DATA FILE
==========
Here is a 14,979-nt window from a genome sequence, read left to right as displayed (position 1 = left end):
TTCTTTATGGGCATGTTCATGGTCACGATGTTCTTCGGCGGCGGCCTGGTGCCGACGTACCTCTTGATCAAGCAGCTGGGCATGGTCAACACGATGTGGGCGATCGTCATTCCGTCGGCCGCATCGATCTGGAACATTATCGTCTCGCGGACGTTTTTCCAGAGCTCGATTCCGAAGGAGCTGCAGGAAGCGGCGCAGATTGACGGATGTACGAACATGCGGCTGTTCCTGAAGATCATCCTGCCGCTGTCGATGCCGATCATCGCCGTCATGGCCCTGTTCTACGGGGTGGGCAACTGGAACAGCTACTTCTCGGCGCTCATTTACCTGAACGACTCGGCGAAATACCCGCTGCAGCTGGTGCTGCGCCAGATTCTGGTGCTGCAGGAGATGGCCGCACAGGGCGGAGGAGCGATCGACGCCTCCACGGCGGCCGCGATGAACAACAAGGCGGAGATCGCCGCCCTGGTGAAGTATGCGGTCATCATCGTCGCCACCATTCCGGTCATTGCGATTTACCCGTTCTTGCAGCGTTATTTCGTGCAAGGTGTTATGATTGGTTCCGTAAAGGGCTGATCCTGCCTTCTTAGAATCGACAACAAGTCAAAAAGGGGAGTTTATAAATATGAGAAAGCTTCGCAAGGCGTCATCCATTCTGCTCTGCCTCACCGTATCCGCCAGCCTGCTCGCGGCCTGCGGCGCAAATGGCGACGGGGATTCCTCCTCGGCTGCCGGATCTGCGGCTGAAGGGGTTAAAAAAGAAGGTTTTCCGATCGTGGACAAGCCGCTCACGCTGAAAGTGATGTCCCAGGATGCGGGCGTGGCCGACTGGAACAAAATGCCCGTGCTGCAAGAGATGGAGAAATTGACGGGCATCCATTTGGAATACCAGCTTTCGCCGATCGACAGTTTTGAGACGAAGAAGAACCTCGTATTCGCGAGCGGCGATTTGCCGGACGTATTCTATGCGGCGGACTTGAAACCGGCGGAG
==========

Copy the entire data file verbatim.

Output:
Here is a 14,979-nt window from a genome sequence, read left to right as displayed (position 1 = left end):
TTCTTTATGGGCATGTTCATGGTCACGATGTTCTTCGGCGGCGGCCTGGTGCCGACGTACCTCTTGATCAAGCAGCTGGGCATGGTCAACACGATGTGGGCGATCGTCATTCCGTCGGCCGCATCGATCTGGAACATTATCGTCTCGCGGACGTTTTTCCAGAGCTCGATTCCGAAGGAGCTGCAGGAAGCGGCGCAGATTGACGGATGTACGAACATGCGGCTGTTCCTGAAGATCATCCTGCCGCTGTCGATGCCGATCATCGCCGTCATGGCCCTGTTCTACGGGGTGGGCAACTGGAACAGCTACTTCTCGGCGCTCATTTACCTGAACGACTCGGCGAAATACCCGCTGCAGCTGGTGCTGCGCCAGATTCTGGTGCTGCAGGAGATGGCCGCACAGGGCGGAGGAGCGATCGACGCCTCCACGGCGGCCGCGATGAACAACAAGGCGGAGATCGCCGCCCTGGTGAAGTATGCGGTCATCATCGTCGCCACCATTCCGGTCATTGCGATTTACCCGTTCTTGCAGCGTTATTTCGTGCAAGGTGTTATGATTGGTTCCGTAAAGGGCTGATCCTGCCTTCTTAGAATCGACAACAAGTCAAAAAGGGGAGTTTATAAATATGAGAAAGCTTCGCAAGGCGTCATCCATTCTGCTCTGCCTCACCGTATCCGCCAGCCTGCTCGCGGCCTGCGGCGCAAATGGCGACGGGGATTCCTCCTCGGCTGCCGGATCTGCGGCTGAAGGGGTTAAAAAAGAAGGTTTTCCGATCGTGGACAAGCCGCTCACGCTGAAAGTGATGTCCCAGGATGCGGGCGTGGCCGACTGGAACAAAATGCCCGTGCTGCAAGAGATGGAGAAATTGACGGGCATCCATTTGGAATACCAGCTTTCGCCGATCGACAGTTTTGAGACGAAGAAGAACCTCGTATTCGCGAGCGGCGATTTGCCGGACGTATTCTATGCGGCGGACTTGAAACCGGCGGAG